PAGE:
Reading The Boy on the Bridge brought me right back to the joy of reading The Girl with All The Gifts. It’s been over a year since I read that first book, but I was yet again surprised by Carey’s ability to balance science with story and to let us into the minds of our characters.
The Goodreads Synopsis doesn’t give much away:
Once upon a time, in a land blighted by terror, there was a very clever boy. The people thought the boy could save them, so they opened their gates and sent him out into the world. To where the monsters lived.
What blew me away were the characters. Carey consistently writes captivating characters who are human, flawed, and incredibly fascinating. By portraying our heroes and heroines in smaller groups, we are able to witness the group dynamics: the tension, the betrayal, and those little moments which tip the scales. These characters excel at being flawed, making ethically grey choices, and challenging our perception of what it means to be human. The multiple perspectives allow us to see the group coming together and breaking apart.
This entire book is like watching a car move in slow motion as it crashes. From the beginning, and if you’ve read the Girl With All The Gifts, this is a prequel, so it’s mesmerizing watching the events unfold when you know their ultimate fate. Because of this, throughout we have this almost palatable ominous foreboding sense. But it doesn’t diminish the absolute pleasure or awe watching it unfold before our very eyes. While you could read it as a stand alone, I would recommend reading it in the order of publication so you don’t cheat yourself out of this unraveling feeling in the pit of your stomach.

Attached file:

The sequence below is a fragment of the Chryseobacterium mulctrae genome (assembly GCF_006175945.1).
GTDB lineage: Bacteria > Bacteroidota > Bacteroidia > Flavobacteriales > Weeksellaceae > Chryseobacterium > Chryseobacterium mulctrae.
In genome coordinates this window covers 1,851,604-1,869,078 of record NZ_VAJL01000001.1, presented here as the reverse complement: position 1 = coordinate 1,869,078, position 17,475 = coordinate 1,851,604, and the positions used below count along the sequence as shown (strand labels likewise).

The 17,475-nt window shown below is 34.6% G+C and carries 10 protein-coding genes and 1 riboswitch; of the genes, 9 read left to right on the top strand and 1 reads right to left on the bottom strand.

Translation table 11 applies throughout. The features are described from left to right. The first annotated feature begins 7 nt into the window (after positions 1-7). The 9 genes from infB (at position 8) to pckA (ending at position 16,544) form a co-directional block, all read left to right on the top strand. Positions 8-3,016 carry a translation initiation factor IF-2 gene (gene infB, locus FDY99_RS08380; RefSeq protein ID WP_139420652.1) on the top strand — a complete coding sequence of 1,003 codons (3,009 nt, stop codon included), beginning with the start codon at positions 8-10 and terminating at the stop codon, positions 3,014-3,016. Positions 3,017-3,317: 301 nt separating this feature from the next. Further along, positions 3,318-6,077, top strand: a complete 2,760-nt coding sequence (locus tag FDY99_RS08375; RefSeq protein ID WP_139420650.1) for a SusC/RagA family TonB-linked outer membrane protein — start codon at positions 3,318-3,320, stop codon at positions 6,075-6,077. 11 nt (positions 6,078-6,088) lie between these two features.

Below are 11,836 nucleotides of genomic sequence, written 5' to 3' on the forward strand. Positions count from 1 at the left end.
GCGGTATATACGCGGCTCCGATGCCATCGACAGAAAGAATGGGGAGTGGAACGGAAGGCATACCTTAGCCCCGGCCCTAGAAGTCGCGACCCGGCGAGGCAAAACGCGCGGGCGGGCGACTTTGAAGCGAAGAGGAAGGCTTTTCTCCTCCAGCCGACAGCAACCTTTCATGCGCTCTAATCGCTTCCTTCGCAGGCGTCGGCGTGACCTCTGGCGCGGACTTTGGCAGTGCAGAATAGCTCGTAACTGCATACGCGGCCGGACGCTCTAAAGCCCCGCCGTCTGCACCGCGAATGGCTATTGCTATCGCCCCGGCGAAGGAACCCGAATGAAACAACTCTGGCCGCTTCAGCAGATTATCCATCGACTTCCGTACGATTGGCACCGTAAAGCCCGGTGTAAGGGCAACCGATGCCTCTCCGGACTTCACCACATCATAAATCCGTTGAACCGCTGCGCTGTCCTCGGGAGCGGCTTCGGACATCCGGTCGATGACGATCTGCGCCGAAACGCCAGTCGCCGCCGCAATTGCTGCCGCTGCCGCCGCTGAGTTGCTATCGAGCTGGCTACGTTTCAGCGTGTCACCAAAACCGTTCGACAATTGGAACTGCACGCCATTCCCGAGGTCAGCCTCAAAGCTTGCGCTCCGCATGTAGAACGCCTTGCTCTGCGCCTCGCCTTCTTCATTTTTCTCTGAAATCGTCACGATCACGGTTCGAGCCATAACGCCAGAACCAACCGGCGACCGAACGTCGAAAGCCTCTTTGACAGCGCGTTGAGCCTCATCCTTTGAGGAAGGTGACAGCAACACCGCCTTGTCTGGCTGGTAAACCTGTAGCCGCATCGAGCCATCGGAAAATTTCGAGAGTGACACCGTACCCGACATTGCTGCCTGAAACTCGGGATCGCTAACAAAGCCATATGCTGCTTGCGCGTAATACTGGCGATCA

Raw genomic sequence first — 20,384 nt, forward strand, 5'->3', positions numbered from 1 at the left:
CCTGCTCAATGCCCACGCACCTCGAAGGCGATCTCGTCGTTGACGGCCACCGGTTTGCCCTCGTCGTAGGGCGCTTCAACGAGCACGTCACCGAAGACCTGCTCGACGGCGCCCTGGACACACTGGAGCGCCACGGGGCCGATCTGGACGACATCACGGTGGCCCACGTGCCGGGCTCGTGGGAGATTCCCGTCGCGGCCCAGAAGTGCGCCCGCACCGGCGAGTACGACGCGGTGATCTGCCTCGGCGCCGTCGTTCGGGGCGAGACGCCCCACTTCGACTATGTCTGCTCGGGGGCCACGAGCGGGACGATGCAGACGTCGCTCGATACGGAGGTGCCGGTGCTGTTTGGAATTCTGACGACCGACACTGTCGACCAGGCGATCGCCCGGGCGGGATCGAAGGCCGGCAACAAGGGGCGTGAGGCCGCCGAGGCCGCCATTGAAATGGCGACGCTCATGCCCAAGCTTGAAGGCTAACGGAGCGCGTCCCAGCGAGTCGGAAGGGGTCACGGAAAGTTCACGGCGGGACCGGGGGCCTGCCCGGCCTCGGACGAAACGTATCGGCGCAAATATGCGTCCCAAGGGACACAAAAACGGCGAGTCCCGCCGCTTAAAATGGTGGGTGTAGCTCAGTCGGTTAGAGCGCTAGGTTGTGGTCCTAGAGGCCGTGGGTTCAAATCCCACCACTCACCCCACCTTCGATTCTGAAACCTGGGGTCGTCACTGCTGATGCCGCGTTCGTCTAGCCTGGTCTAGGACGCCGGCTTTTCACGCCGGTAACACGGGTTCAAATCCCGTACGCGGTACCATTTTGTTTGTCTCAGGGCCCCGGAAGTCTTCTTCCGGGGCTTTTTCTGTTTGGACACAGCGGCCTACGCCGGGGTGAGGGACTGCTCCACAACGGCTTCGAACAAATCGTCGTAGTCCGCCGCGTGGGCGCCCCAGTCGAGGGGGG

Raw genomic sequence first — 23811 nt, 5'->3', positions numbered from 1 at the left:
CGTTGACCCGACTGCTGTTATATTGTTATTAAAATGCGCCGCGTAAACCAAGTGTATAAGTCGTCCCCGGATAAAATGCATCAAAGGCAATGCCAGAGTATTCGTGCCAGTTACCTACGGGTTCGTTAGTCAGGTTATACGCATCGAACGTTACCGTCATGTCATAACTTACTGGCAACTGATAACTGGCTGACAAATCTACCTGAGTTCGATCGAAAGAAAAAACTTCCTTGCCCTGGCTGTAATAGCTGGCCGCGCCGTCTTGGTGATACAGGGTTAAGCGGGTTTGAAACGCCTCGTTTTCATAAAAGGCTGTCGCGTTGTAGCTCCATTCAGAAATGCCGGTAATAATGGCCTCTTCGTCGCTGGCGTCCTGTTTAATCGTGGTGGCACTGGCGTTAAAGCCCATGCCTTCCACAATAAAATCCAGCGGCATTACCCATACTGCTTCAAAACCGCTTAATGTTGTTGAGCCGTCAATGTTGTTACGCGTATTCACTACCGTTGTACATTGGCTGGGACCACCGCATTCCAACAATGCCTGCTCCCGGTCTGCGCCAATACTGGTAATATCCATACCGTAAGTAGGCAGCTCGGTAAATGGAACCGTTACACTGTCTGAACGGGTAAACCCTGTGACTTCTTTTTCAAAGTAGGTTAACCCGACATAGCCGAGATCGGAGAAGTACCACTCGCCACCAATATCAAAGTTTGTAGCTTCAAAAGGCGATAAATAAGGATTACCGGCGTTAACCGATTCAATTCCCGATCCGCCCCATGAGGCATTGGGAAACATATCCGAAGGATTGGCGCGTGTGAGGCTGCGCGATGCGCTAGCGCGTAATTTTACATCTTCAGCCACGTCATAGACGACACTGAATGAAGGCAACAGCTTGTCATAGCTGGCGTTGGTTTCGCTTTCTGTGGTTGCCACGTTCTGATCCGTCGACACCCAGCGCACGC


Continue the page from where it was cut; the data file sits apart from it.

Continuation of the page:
Themes of Humanity
Back to the themes of humanity. This adult science fiction novel takes me back to the place of possibility. Watching the characters challenge who humanity will be in the face of an overwhelming bleakness is fascinating. It is in these moments where we decide the essence of humanity. In this dying race against the odds and the clock do we stand up for democracy? (There are some really intriguing things that happen with democracy and ‘who knows best’). Do we stand up for freedom? For dignity? Are we judged by our compassion? Our sacrifice? These are complex and unanswerable questions. But Carey manages to challenge us and the characters within these pages.
If you enjoyed The Girl with All The Gifts I think you’ll love this sequel. I’d encourage you to try this, pick it up, and see, because while I do not normally enjoy these types of books, I am such a big fan. You may surprise even yourself.
Disclaimer: Thank you so much to Orbit for sending me this title. I received this book in exchange for an honest review from the publisher.
Halloween is coming up, what is your favorite spooky/scary book?
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